Unlike the many other cryptocurrency-centric games available today, Decentraland isn’t as much of a game as an interactive digital world. The digital world boasts the potential to bring users money through appreciating assets and by supporting many other smart contracts to facilitate commerce. But to intelligently invest in Decentraland, people should understand how it works, what it could become, and what risks are involved.
What in the digital world is Decentraland?
Created in 2017 by Argentinian developers on the Ethereum blockchain, Decentraland provides a virtual world for users, free from government or entity oversight. Decentraland's city, named Genesis Plaza, is theoretically the size of metro Washington D.C. It's made up of 90,000 parcels of land 10 meters by 10 meters each. Users can purchase a parcel or multiple parcels to build whatever they can dream up on their plots of virtual land.
At an auction on December 23, 2018, more than $28 million was spent on plots of land, with one plot going for $180,000. That record-breaking plot is centered in the middle of town, where users spawn into the world.
Users can migrate throughout the virtual world through VR headsets, and congregate with other residents in each other’s houses.
Users pay real money for digital land
Property in Decentraland is purchased with the cryptocurrency MANA. Currently, MANA is trading for $0.97, which has fallen over the past month after touching a record high of $1.63 in April.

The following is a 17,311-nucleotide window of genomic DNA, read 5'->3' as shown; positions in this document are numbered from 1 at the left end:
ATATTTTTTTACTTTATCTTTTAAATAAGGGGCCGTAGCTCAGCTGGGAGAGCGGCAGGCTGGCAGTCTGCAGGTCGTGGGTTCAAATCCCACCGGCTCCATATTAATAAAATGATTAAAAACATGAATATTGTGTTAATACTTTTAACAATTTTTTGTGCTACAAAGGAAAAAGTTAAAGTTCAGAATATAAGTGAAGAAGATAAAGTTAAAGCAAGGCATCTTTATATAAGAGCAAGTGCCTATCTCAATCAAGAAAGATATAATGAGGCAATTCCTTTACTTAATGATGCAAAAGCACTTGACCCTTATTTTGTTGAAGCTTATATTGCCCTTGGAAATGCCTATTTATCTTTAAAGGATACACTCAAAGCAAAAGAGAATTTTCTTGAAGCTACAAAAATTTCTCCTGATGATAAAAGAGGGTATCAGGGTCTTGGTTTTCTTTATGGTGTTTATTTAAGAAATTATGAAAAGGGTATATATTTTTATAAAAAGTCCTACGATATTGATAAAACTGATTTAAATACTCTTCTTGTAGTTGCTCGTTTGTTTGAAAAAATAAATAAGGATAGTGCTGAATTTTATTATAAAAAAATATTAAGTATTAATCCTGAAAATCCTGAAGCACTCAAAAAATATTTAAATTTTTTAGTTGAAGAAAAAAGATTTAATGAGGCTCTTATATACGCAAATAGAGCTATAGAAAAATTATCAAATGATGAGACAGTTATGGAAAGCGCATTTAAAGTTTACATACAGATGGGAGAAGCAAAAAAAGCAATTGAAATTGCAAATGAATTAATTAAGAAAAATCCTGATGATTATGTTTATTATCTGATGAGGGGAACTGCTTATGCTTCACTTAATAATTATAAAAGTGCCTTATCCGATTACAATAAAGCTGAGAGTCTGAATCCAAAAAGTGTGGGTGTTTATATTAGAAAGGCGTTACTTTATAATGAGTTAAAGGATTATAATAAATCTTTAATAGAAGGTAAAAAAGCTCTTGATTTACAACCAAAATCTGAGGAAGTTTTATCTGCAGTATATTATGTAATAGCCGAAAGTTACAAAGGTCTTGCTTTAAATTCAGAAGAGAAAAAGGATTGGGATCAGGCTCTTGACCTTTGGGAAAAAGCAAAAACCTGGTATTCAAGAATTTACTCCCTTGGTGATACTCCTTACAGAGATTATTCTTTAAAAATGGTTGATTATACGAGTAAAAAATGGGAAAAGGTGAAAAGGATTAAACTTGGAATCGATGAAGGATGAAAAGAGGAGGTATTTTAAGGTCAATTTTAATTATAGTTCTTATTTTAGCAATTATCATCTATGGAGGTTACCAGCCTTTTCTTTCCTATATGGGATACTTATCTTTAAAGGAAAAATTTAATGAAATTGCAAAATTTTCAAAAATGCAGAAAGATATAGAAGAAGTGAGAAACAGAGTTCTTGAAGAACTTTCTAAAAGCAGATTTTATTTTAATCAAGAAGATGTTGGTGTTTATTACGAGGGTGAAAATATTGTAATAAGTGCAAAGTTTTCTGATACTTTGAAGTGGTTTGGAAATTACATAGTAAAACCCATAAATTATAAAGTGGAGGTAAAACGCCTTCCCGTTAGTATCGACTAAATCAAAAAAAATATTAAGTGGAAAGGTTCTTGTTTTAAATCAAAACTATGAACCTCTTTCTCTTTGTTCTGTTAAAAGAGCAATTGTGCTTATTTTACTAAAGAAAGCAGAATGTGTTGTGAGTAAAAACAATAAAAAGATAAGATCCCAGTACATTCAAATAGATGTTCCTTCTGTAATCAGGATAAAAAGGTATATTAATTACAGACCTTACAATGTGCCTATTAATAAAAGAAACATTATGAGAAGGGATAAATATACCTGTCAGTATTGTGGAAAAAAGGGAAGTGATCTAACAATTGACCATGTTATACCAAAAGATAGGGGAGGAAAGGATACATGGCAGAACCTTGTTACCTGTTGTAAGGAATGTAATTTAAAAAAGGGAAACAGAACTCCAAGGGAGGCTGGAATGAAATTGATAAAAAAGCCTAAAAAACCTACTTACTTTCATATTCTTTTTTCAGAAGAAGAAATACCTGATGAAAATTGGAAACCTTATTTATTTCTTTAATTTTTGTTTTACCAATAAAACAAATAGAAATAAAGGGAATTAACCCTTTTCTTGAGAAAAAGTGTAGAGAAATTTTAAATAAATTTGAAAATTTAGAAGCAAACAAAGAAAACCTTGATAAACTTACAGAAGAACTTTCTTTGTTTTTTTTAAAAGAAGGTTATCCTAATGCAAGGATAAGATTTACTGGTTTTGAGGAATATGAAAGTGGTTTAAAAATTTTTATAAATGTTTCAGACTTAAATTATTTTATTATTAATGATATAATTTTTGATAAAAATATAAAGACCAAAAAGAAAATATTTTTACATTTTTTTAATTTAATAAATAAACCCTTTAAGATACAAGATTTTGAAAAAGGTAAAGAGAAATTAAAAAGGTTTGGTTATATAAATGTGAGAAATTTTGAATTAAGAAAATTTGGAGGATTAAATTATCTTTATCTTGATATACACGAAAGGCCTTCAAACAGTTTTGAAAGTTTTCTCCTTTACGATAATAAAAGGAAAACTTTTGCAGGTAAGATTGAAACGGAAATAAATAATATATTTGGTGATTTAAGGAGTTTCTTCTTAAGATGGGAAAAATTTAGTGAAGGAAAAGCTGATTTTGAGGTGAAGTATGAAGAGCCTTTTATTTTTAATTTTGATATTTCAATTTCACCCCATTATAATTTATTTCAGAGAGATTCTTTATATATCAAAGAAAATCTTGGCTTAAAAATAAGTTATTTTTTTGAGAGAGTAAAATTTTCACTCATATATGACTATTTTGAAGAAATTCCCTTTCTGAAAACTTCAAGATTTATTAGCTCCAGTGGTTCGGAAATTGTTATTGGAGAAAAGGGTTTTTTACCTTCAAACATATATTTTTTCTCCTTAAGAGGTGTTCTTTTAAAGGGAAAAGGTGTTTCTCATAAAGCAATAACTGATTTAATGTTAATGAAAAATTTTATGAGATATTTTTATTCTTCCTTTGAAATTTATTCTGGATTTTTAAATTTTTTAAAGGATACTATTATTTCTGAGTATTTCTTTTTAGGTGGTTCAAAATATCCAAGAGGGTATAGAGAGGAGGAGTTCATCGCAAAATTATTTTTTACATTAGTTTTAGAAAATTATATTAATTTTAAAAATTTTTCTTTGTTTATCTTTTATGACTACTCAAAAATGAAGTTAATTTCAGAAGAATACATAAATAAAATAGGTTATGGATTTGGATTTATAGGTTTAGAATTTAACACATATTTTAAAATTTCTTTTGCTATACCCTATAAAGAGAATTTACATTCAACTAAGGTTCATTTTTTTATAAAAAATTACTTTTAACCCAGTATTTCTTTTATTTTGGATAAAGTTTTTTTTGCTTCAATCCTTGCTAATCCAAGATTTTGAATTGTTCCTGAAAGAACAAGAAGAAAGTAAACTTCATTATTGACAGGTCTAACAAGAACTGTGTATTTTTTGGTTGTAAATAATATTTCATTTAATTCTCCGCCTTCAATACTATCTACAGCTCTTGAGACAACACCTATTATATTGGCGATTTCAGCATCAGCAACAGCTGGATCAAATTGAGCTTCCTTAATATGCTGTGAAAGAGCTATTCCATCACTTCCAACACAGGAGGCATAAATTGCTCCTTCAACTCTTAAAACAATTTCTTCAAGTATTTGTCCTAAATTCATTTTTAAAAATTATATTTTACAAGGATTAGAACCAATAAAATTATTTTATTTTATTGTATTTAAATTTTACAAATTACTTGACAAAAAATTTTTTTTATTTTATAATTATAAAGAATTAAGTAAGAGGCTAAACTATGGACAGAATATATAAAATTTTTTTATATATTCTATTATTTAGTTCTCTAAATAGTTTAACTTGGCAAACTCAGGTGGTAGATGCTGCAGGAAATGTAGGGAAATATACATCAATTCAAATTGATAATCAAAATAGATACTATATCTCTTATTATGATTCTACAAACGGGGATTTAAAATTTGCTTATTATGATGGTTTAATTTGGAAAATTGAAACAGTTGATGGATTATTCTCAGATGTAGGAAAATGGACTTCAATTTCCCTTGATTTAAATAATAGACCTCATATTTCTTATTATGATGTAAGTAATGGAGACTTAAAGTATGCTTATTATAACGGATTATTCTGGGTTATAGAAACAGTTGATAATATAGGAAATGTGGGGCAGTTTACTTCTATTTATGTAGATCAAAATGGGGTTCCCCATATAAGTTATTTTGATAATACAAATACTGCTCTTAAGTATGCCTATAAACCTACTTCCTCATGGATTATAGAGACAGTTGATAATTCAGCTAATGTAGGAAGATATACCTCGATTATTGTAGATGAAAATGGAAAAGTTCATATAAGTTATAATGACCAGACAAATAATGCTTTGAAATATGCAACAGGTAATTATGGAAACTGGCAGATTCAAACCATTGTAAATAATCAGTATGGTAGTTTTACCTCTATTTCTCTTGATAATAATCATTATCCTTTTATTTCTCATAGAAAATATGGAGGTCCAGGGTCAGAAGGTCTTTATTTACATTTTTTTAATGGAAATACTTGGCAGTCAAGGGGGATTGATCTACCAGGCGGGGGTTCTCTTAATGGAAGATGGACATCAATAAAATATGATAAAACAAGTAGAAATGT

MANA can be purchased on many of the leading cryptocurrency exchanges, included Coinbase. Once they've bought MANA and hold it in a crypto wallet, owners can transfer it to the Decentraland blockchain. There, users can use their allotments of MANA to bid for available properties and navigate the city’s already bustling economy.
Decentraland investors see the potential profit opportunities
Like any other real estate, Genesis Plaza property can be sold at a profit. However, without tangible commodities that make up the structures within the world, the value is entirely speculative—like cryptocurrencies'.
Once it’s up and running, Decentraland aims for users to spend and receive MANA on the platform for goods and experiences. Decentraland founder Esteman Ordan said the digital world’s economy is around a couple of tens of millions of dollars. Its current market cap is $1.5 billion, and there's a circulating supply of 1.6 billion MANA.
Aside from buying and selling property within the world, users can create experiences and charge MANA for entry. One intriguing prospect is galleries for users to showcase their NFT collections. By charging admission to their galleries and even offering pieces up for sale, Decentraland can become a virtual marketplace for NFT collectors.
Metapurse, the group behind the purchase of Beeple’s Everydays: The First 5,000 Days, has set up a series of virtual museums to showcase their trophies in various online universes, including Decentraland.
Decentraland remains extremely risky for investors
Because Decentraland is still highly speculative, the value of the assets within the digital world can ebb and flow. Any negative publicity could spell disaster for property owners within Genesis Plaza.
One area of concern is that not even developers can regulate what goes on within Decentraland. Developers plan to withdraw from the platform altogether and leave the running and governance of Decentraland to owners. However, this may leave the door open for bad actors to overrun the world with undesirable content.
Ari Meilich, the project lead at Decentraland said, “Content cannot be removed, not even ourselves or a government. However, people get the chance to see certain content and filter out others. So ultimately, there will be filters set up by the community.”
Analysts liken the initial investments in Decentraland property to a Kickstarter campaign, in that users are essentially investing in an idea in hopes it takes off.